Insights

Rate expectations: A Strategic Approach To Shipping Relationships

Sep 02, 2022

Finding the right rates as a shipper is a constantly shifting game – never more so than in the last few years. The constant stream of ‘black swan’ events, alongside structural shifts in the relationships between carriers and shippers, ports and workers and even retailers and their customers have left many supply chains struggling to maintain businesses as usual. 

But one thing is for certain – doing things the way they’ve always been done is no longer an option. Not for stock management, not for fulfilment and not for shipping. The swings in market power between shippers, carriers and forwarders have yielded short term opportunities for all involved at one time or another, but to create a sustainable supply chain that benefits all stakeholders requires a new approach.

To understand better the way that carriers, shippers and forwarders can work together, we sat down with Chantal McRoberts, Head of Advisory at shipping consultancy Drewry, on our weekly podcast Freight to the Point. Chantal works with shippers on a daily basis to help them navigate disruption, become more effective as a business and build constructive relationships with carriers.

As shippers start to look at the long term, we take a look at what’s changed in the market, how to optimise relationships with carriers and the processes that drive better collaboration.

Understanding the carrier point of view

In conversations about how to improve supply chains, we can all be guilty of focusing on the new and the shiny – data, technology, AI and automation get the attention – but these are all means to an end. 

The core of supply chains is relationships – multiple parties working together to achieve the complex task of ordering, creating and shipping goods over vast distances on schedule and for the right price. The goal of the new technologies is to facilitate these relationships at scale, streamlining processes and helping stakeholders help each other. This requires considering the various incentives at play. And in a situation where carriers hold so many of the cards, it pays to understand how they’re thinking.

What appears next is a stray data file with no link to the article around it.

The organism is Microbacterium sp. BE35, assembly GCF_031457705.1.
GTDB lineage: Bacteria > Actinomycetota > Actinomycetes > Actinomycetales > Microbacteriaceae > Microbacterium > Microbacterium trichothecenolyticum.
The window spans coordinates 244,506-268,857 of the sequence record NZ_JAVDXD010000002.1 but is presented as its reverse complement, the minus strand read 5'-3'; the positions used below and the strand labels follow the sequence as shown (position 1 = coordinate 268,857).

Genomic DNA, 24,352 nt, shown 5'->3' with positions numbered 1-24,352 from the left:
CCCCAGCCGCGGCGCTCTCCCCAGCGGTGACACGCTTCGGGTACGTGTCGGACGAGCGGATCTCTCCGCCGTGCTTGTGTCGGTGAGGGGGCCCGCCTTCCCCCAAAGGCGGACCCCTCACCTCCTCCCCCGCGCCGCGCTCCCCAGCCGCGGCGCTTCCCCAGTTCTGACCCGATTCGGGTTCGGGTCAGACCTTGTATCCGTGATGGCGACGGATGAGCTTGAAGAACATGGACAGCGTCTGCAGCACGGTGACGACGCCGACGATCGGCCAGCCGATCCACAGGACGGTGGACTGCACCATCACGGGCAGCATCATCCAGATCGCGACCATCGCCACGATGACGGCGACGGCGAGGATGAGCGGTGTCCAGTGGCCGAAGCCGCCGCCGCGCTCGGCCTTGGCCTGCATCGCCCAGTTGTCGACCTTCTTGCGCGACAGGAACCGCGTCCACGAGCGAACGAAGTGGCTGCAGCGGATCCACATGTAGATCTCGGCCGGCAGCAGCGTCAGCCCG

‘If you are a shipper, you have to think about what makes you most attractive to your carriers or your freight forwarders. It’s a bit like dating – you need to build a profile that is attractive but also is mutually beneficial to you as well’, explains Chantal.

Having goods and the money to pay for their transport isn’t enough to build a valuable relationship. Both parties need to understand how they can help each other not just move products, but do it in a way that brings the best outcomes. 

Becoming a ‘shipper of choice’

In all the conversation about carrier service levels, what makes a good customer is often missed out. Carriers want stable, efficient business – and that starts with being able to plan capacity, loads and rates. 

‘We often start with forecasting – how best to engineer that to make it stable and attractive to carriers,’ says Chantal. At its most basic level that could end up with carriers dividing your volume by 52 weeks, but with carriers looking ahead to robust order books they’re also planning their future capacity to minimise risk.

Risk can come in many forms – by creating clarity and reliability, shippers can build the right reputation. ‘Have the discussion about what your seasonality is, talk about how you can build your rolling forecast around what your products are around your peak demand areas and then let them know,’ says Chantal. ‘You can also apply some common sense: make sure that you don’t have any long standing invoices, try and limit your payment terms, limit your request for detention and demurrage because all of these check a box.’